Yet another reason Washington hates Correa is because he took steps against the multinational oil companies’ exploitation of Ecuador’s oil resources and limited the amount of offshore deposits in the country’s banks in order to block Washington’s ability to destabilize Ecuador’s financial system.
Washington also hates Correa for refusing to renew Washington’s lease of the air base in Manta.
Essentially, Correa has fought to take control of Ecuador’s government, media and national resources out of Washington’s hands and the hands of the small rich elite allied with Washington. It is a David vs. Goliath story.
In other words, Correa, like Venezuela’s Chevez, is the rare foreign leader who represents the interests of his own country instead of Washington’s interest.
Washington uses the various corrupt NGOs and the puppet government in Colombia as weapons against Correa and the Ecuadoran government. Many believe that it is only a matter of time before Washington succeeds in assassinating Correa.
American patriots, who feel that they should be on “their” government’s side regardless of the facts, would do well to remember what true patriotism is. For Americans, patriotism has always meant allegiance to the Constitution, not to the government. The oath is to defend the Constitution against enemies domestic and foreign. The Bush and Obama regimes have proven themselves to be the Constitution’s worst enemies. It is not possible for a true patriot to support a government that destroys the Constitution. The United States is the Constitution. Our country is not the Obama regime, the Bush regime, or some other administration. Our country is the Constitution. The Constitution is our country.
Beyond obligations to one’s own country, all humans have a responsibility to human life itself. Washington’s puppet states, such as the NATO countries, Japan, and Colombia, by providing cover and support for Washington’s aggression are enabling Washington to drive the world into World War III.
The temptation of Washington’s money easily overwhelms weak characters such as Tony Blair and David Cameron. But the governments of NATO countries and other accommodating states are not only selling out their own peoples by supporting Washington’s wars of aggression, they are selling out humanity. Washington’s hubris and arrogance grow as Washington bumps off country after country. Sooner or later Russia and China, will realize that they themselves are targets and will draw firmer lines. Arrogance will prevent Washington from acknowledging the lines, and the final war will be launched.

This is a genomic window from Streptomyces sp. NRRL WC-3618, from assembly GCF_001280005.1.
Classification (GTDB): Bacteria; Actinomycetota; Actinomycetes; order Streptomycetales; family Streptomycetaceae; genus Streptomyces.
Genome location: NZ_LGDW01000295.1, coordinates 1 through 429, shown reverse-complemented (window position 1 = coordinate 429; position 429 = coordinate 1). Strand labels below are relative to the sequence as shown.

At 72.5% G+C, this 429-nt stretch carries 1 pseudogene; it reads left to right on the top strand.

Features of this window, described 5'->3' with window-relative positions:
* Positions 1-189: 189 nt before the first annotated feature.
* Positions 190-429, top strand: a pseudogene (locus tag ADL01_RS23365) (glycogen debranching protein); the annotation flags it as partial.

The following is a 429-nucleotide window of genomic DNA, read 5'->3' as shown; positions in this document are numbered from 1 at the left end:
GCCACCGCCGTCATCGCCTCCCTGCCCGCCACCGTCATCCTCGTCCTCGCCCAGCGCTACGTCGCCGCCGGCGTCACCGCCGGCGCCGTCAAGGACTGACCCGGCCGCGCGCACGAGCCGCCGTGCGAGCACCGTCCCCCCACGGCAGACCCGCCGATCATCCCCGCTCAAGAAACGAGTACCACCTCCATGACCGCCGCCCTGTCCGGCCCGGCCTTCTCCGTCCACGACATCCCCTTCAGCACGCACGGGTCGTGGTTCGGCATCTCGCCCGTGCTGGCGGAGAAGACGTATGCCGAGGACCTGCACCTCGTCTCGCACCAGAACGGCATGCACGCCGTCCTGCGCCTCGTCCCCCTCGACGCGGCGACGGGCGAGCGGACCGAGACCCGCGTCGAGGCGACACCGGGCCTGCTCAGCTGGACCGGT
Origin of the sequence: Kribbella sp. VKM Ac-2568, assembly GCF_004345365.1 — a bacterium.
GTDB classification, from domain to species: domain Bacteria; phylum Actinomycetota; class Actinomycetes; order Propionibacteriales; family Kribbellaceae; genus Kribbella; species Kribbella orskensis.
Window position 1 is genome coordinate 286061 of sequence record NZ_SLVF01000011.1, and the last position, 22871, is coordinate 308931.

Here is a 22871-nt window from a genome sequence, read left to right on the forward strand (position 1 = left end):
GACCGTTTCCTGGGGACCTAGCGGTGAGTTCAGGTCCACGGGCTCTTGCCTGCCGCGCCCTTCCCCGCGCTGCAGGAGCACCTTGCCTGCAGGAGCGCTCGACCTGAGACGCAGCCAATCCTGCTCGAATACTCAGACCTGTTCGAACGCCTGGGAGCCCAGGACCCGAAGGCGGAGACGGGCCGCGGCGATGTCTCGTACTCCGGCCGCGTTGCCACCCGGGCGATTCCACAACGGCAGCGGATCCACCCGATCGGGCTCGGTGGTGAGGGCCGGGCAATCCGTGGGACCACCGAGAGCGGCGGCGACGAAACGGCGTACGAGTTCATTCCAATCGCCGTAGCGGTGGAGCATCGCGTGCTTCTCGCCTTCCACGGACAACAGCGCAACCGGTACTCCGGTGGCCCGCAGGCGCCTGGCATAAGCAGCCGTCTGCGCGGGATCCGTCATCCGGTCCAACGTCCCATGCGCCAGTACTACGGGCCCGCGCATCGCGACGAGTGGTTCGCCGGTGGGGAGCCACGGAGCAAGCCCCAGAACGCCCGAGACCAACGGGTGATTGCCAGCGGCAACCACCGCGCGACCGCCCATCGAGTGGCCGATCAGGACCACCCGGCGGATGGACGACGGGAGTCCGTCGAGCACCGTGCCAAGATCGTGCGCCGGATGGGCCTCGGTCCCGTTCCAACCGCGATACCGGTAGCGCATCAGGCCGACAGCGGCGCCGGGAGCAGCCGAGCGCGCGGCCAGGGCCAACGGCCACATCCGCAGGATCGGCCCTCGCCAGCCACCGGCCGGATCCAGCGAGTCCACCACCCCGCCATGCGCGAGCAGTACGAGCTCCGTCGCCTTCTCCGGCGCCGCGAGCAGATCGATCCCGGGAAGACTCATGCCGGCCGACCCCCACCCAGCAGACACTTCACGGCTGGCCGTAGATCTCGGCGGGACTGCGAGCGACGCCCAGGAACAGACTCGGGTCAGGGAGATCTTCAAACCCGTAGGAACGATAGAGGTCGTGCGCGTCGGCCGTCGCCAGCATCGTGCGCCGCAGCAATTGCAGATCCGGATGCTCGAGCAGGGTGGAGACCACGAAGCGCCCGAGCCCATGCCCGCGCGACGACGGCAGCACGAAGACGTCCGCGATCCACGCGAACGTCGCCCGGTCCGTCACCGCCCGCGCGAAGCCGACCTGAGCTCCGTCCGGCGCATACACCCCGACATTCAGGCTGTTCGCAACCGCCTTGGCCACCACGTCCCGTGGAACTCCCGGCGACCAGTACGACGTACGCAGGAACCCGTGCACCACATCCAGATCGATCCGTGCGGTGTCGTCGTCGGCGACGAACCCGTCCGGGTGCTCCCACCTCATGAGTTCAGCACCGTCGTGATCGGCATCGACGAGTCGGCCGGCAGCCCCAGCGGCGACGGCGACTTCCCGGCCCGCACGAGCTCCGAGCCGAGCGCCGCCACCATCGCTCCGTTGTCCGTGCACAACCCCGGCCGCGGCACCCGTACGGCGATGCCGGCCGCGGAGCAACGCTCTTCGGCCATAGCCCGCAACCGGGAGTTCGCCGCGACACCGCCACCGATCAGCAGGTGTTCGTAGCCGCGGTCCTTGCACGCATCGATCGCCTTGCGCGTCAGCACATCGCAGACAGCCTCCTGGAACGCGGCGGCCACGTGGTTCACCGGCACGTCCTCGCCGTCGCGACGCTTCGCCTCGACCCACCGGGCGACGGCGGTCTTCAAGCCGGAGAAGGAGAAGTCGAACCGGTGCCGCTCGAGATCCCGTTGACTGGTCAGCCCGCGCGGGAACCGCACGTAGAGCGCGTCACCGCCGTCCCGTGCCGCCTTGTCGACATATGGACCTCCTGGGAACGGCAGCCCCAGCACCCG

Washington’s hegemonic impulse is driving the world to destruction. The peoples of the world should realize this and force their governments to stop enabling Washington’s aggression.
Thursday, June 27, 2013
Once again, Juan Cole cuts to the chase. Don't look for this in the "mainstream" media. But do keep an eye out for police stateness.
Top Ten American Steps toward a Police State
Posted on 06/23/2013 by Juan Cole Original Here
|Welcome to Informed Comment,|
where I do my best to provide
an independent and informed
perspective on Middle Eastern
and American politics.
1. The United States National Security Administration recently requisitioned all Verizon phone records in the US for a period of 3 months. Your telephone records (who you called and for how long) say a great deal about you. This is a form of mass surveillance.
2. The US has assigned 250 NSA agents to sift through a massive further British database of US telecommunications and email, derived from attaching packet analyzers to transatlantic fiber optic cables.
3. The Federal government claims the right to examine the contents of the laptops of US citizens whenever the enter the United States, in contravention of the Fourth Amendment. Some 60 million Americans travel abroad annually.
4. The US has the highest incarceration rate in the world. Those in prison have grown from 220 per 100,000 population to over 700 per 100,000 population since 1980. The US holds over two million inmates, and has 6 million people at any one time under carceral supervision– more than were in Stalin’s Gulag. State spending on prisons has risen at 6 times the rate of spending on higher education.
5. Some 6 million persons convicted of felonies have been disenfranchised and cannot vote. Most are not in prison. Because of the ‘war on drugs,’ many of these persons are not actually guilty of serious crimes. The practice hits the poor and minorities. Some 7 percent of African-Americans is ineligible to vote, but less than 2 percent of whites is.
6. Police can take DNA samples of all arrestees on serious crimes, whether they are proven guilty or not. Even Justice Scalia believes the ruling opens the door for DNA sample collection for all arrests. Some 13 million Americans are arrested annually, 1.6 million on drugs charges and half of those on marijuana charges.